Los Angeles, California is the latest in a slew of cities across the country to adopt a plan for a downtown streetcar line. With voter approval and project funding finally in place, construction is slated to begin in 2014, with a 2016 opening. With this project, Los Angeles joins Fort Lauderdale, Cincinnatti, Kansas City, and others in the country’s streetcar renaissance.
A few key pieces of legislation have also helped L.A. put their streetcar plan into action, including a newly designated Mello-Roos District. Also referred to as a Community Facilities District (CFD), a Mello-Roos is a special property tax levied on property owners in a designated district to help pay for local community improvement projects. It is levied as a gradient, meaning property owners closest to the proposed streetcar line will pay more than those further out. In addition, the tax must receive two-thirds of the vote in the district in order to be implemented. This approval rate has proved difficult to achieve in urban areas, which made last year’s approval of the measure by Downtown L.A. residents even more monumental. Revenues produced by the Mello-Roos District will provide critical funding for the streetcar project.
Measure R, a half-cent sales tax increase passed in November 2008, provides funds for transportation projects and improvements in Los Angeles. Over the thirty-year life of the tax, it is expected to generate $40 billion in revenue. Of that amount, 60% is dedicated entirely to transit, including new rail projects, commuter rail, bus operation, and bus rapid transit. Because Downtown L.A. is expected to become a regional transit hub with double the population over the next decade as a result of Measure R, it has played an important role in supporting the streetcar line through its rejuvenation of downtown.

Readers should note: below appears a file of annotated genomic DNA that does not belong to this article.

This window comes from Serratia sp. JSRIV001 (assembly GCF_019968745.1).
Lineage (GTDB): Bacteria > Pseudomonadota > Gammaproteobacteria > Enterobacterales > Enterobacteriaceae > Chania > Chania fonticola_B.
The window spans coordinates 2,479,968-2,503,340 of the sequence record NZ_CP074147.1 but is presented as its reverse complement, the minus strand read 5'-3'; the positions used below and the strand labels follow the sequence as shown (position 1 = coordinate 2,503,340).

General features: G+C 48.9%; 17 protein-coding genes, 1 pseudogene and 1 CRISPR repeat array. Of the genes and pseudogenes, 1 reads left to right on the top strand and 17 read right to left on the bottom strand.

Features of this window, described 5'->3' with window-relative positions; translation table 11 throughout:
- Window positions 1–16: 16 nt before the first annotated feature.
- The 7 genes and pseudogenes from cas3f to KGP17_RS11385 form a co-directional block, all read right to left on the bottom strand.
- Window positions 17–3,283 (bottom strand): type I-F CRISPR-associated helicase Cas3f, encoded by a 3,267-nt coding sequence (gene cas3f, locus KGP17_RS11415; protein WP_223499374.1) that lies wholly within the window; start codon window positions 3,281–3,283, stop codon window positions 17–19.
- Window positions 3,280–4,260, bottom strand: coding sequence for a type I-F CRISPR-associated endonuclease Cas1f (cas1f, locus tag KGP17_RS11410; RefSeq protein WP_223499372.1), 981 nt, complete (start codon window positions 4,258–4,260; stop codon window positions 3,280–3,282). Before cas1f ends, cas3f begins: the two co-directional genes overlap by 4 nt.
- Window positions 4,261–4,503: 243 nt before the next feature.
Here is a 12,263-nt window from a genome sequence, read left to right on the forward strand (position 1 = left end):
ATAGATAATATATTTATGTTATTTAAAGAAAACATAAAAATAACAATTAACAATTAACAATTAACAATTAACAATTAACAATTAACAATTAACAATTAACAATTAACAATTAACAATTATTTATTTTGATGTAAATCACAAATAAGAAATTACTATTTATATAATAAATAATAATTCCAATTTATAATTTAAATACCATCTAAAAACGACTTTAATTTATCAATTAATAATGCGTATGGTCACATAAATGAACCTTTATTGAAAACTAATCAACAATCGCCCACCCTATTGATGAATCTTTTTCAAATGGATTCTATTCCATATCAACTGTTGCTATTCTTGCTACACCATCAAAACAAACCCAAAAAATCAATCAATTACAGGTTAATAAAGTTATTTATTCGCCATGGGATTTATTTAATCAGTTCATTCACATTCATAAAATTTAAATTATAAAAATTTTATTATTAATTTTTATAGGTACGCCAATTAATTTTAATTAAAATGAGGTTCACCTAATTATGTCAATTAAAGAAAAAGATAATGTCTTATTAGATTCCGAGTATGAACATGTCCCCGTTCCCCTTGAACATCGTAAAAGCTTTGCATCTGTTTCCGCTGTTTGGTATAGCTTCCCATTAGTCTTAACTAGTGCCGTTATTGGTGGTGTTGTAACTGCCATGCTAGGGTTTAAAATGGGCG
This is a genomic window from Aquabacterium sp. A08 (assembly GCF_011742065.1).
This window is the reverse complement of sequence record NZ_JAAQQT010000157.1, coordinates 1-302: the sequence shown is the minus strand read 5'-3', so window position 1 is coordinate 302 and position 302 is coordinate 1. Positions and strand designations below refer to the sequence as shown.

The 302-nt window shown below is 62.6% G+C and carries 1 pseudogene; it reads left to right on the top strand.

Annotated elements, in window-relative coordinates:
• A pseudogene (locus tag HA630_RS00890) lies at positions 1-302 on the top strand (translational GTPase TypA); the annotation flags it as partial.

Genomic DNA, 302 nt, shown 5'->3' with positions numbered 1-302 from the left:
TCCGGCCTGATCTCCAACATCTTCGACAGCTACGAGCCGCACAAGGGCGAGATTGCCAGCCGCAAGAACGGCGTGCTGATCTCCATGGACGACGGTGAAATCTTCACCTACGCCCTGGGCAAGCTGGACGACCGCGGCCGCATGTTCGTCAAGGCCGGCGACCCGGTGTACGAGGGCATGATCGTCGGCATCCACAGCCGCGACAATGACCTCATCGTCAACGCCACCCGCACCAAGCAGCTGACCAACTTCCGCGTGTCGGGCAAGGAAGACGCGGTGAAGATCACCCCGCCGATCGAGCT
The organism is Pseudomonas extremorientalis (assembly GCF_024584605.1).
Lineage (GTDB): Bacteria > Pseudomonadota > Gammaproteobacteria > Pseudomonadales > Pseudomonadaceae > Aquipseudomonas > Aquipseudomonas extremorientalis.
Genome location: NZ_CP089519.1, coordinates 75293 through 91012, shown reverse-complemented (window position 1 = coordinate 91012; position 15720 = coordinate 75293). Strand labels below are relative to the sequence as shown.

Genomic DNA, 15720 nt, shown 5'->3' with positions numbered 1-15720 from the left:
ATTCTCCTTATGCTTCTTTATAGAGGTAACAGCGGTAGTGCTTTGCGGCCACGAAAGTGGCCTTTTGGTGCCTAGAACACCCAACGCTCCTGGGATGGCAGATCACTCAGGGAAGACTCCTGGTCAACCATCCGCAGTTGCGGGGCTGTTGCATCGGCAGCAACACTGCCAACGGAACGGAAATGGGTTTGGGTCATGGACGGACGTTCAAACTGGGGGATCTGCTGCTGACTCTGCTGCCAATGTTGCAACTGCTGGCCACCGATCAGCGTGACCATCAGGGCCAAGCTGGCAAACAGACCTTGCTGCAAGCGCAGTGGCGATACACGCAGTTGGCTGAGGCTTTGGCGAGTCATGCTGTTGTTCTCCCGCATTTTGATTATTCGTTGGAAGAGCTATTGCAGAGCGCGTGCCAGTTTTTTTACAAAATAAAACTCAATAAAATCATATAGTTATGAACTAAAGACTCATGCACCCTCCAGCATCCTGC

It is important to note, however, that funding for the new streetcar is not coming from L.A. Metro, the local transit agency. In addition to the Mello-Roos, private businesses and developers will also contribute funds and support to the project. As a result, economic development is the driving force behind the streetcar line, not increased mobility. This approach has been dubbed “development-oriented transit” by Shiraz Tangri, general counsel for L.A. Streetcar Inc. For example, Broadway used to be Downtown L.A.’s top shopping district, but has struggled to get in on the downtown revitalization. It is estimated that the Broadway corridor has 1 million square feet of vacant, unused building space. Largely because of these reasons, Broadway was chosen as the focal point of the new streetcar line.
As streetcar projects take off in increasing numbers of U.S. cities, it will be important to look at the effectiveness of the new lines as transit circulators, as well as economic development stimulators. While we have already seen a few success stories, in Portland, OR for example, over the next few years several more major cities will have completed streetcar lines up and running and we will have a clearer picture of how effective they are as a tool for development.